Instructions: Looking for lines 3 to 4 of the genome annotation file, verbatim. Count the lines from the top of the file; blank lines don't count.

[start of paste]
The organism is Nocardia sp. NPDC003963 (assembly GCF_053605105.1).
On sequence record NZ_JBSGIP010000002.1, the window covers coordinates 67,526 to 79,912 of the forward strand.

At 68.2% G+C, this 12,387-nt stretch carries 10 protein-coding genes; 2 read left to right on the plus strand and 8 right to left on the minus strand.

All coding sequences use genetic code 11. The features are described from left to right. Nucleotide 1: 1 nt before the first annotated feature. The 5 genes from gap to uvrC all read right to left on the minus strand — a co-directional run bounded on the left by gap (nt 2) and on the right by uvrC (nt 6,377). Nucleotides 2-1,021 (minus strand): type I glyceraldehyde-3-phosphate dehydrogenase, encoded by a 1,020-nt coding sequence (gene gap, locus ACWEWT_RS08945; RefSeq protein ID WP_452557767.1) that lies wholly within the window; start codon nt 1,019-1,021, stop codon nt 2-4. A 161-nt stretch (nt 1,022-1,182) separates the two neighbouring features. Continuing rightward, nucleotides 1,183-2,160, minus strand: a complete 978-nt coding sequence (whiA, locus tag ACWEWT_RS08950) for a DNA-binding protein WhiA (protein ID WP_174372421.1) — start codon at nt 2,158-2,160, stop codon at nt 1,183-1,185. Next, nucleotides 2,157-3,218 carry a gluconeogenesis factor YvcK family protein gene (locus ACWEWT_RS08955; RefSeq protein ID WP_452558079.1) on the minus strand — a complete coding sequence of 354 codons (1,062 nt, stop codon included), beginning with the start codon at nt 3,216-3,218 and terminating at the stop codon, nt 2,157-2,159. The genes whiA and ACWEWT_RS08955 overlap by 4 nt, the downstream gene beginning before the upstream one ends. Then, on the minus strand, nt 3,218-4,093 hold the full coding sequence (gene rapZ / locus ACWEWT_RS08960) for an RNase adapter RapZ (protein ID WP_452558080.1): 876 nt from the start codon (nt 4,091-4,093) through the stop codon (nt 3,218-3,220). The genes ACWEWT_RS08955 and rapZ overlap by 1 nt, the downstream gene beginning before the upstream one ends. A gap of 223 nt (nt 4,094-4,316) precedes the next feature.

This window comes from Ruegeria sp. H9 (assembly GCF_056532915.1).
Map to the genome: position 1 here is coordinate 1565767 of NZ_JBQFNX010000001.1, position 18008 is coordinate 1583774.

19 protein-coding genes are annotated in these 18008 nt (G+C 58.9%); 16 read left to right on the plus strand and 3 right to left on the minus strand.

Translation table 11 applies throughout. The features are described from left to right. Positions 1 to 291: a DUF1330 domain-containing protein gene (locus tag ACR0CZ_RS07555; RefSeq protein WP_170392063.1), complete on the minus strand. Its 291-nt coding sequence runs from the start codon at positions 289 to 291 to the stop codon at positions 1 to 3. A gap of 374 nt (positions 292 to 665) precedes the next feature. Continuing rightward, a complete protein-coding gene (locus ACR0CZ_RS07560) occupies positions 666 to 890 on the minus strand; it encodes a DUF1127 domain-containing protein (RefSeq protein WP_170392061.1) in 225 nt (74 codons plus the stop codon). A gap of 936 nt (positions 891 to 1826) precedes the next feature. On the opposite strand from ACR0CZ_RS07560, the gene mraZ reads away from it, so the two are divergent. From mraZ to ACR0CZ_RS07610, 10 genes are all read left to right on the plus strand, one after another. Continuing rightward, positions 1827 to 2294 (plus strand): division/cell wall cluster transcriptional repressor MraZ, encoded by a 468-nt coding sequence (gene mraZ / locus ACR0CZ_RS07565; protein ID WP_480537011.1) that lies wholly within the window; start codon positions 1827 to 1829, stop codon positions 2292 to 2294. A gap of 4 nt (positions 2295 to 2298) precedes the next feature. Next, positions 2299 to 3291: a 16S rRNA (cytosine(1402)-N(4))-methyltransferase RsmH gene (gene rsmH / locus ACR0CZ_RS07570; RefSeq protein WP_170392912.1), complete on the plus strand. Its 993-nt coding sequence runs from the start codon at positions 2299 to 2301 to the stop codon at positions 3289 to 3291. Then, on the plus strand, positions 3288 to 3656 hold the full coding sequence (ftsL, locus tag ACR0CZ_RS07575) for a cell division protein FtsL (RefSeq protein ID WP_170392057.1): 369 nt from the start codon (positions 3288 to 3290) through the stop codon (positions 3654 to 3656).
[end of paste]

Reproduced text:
At 68.2% G+C, this 12,387-nt stretch carries 10 protein-coding genes; 2 read left to right on the plus strand and 8 right to left on the minus strand.

All coding sequences use genetic code 11. The features are described from left to right. Nucleotide 1: 1 nt before the first annotated feature. The 5 genes from gap to uvrC all read right to left on the minus strand — a co-directional run bounded on the left by gap (nt 2) and on the right by uvrC (nt 6,377). Nucleotides 2-1,021 (minus strand): type I glyceraldehyde-3-phosphate dehydrogenase, encoded by a 1,020-nt coding sequence (gene gap, locus ACWEWT_RS08945; RefSeq protein ID WP_452557767.1) that lies wholly within the window; start codon nt 1,019-1,021, stop codon nt 2-4. A 161-nt stretch (nt 1,022-1,182) separates the two neighbouring features. Continuing rightward, nucleotides 1,183-2,160, minus strand: a complete 978-nt coding sequence (whiA, locus tag ACWEWT_RS08950) for a DNA-binding protein WhiA (protein ID WP_174372421.1) — start codon at nt 2,158-2,160, stop codon at nt 1,183-1,185. Next, nucleotides 2,157-3,218 carry a gluconeogenesis factor YvcK family protein gene (locus ACWEWT_RS08955; RefSeq protein ID WP_452558079.1) on the minus strand — a complete coding sequence of 354 codons (1,062 nt, stop codon included), beginning with the start codon at nt 3,216-3,218 and terminating at the stop codon, nt 2,157-2,159. The genes whiA and ACWEWT_RS08955 overlap by 4 nt, the downstream gene beginning before the upstream one ends. Then, on the minus strand, nt 3,218-4,093 hold the full coding sequence (gene rapZ / locus ACWEWT_RS08960) for an RNase adapter RapZ (protein ID WP_452558080.1): 876 nt from the start codon (nt 4,091-4,093) through the stop codon (nt 3,218-3,220). The genes ACWEWT_RS08955 and rapZ overlap by 1 nt, the downstream gene beginning before the upstream one ends. A gap of 223 nt (nt 4,094-4,316) precedes the next feature.